Professor Anna Lysyanskaya of Brown CS and Professor Ritambhara Singh of Brown CS and Brown University's Center for Computational Molecular Biology have each just received a Richard B. Salomon Faculty Research Award. The award, given annually by Brown’s Office of the Vice-President for Research, was established to support excellence in scholarly work by providing funding for selected faculty research projects of exceptional merit with preference given to junior faculty who are in the process of building their research portfolio.
“My research,” Anna explains, “focuses on one question: can contact tracing be automated, and with minimal consequences to privacy? Every hour, your phone creates a temporary pseudonym picked essentially at random that it broadcasts via Bluetooth to all devices within about a six-foot radius and receives pseudonyms from nearby phones. With an infected individual’s consent, public health authorities can take all pseudonyms their phone has emitted over a given period and publish them in a database without any identifying information. At that point, another smartphone can check whether it's been in contact with that phone, and if so, notify its user of the exposure without identifying the infected contact.”
However, in spite of the terrific benefits of this new technology, there’s also great room for improvement. “The privacy guarantees rely to a large extent on the promise that the device itself can’t be hacked," Anna says. "A hacked device will reveal more information to its user than just the date and duration of exposure; instead, it can reveal the precise time of exposure, enabling the user to figure out who the infected contact was. Additionally, a hacked device can wreak havoc by making false alerts possible. These privacy and security concerns have dampened the public’s buy-in into this approach.” In response, her project aims to create a set of cryptographic algorithms that eliminate both of these problems.
Ritambhara's research is centered on the availability of single-cell measurements, which provide a fine-grained heterogeneous cell landscape that reveals developmental trajectories across time for diverse cell types. "Studying these cell development trajectories gives us a better understanding of gene misregulation that leads to a diseased state in the cell," she says. "However, due to technical limitations, researchers can only observe this development at specific time-points or stages. We'll be using deep-learning models to fill this information gap by generating realistic in silico gene expression measurements. These measurements will be produced for missing time-points to augment the single-cell trajectory data, allowing improved downstream biological analyses. Recently, due to the generation of a large number of datasets, cutting-edge advancements in deep learning have been applied to the single-cell domain. However, the existing methods fail to factor in the temporal structure (time-point information) in the data – an important signal for observing cell development in single-cells."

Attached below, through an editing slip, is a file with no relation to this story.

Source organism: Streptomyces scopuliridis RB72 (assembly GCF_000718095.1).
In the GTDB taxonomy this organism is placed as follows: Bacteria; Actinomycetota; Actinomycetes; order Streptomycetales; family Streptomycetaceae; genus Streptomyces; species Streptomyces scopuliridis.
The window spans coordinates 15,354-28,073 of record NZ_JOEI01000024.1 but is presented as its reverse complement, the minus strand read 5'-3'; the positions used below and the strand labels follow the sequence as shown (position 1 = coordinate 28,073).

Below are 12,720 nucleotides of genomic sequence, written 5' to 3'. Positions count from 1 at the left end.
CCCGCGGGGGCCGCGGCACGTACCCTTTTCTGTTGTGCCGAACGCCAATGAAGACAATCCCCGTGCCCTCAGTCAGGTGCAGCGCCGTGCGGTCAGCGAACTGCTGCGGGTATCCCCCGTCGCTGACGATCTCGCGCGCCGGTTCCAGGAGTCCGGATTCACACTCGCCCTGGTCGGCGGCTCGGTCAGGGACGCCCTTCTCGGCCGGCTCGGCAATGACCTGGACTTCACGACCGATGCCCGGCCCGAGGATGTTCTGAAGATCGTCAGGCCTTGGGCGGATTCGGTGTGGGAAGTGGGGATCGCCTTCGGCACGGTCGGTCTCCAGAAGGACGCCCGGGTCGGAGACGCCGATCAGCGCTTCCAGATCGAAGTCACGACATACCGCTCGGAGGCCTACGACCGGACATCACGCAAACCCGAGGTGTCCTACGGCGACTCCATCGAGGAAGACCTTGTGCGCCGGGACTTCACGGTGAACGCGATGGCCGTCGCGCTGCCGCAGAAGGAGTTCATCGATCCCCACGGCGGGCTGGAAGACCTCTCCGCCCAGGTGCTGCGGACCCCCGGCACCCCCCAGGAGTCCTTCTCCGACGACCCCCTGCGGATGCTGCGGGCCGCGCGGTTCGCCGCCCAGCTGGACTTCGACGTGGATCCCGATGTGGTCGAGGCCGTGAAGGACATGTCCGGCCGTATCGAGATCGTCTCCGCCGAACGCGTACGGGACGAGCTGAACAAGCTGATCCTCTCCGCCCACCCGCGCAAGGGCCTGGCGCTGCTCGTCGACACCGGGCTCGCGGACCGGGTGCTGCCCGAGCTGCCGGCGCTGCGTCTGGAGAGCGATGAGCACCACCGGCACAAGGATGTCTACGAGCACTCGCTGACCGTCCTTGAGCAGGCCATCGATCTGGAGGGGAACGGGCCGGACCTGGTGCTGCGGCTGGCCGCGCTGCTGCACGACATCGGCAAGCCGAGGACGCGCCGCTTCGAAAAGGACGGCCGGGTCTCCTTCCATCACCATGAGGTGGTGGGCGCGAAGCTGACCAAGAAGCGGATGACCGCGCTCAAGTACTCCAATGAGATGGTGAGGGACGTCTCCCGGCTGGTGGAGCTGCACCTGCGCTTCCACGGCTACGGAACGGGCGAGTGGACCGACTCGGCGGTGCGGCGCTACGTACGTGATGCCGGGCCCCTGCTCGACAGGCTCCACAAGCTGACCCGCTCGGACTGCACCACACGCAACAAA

Ritambhara's research group will model the temporal information in the single-cell gene expression. Their hypothesis is that the accurate modeling of the underlying biology will produce high-quality measurements for unobserved time-points. "Understanding how genes are regulated across space and time is an important question for researchers in the field (including at Brown)," Ritambhara says. "We aim to leverage the existing information using data-driven methods to help answer it for single-cell development."
For more information, click the link that follows to contact Brown CS Communication Outreach Specialist Jesse C. Polhemus.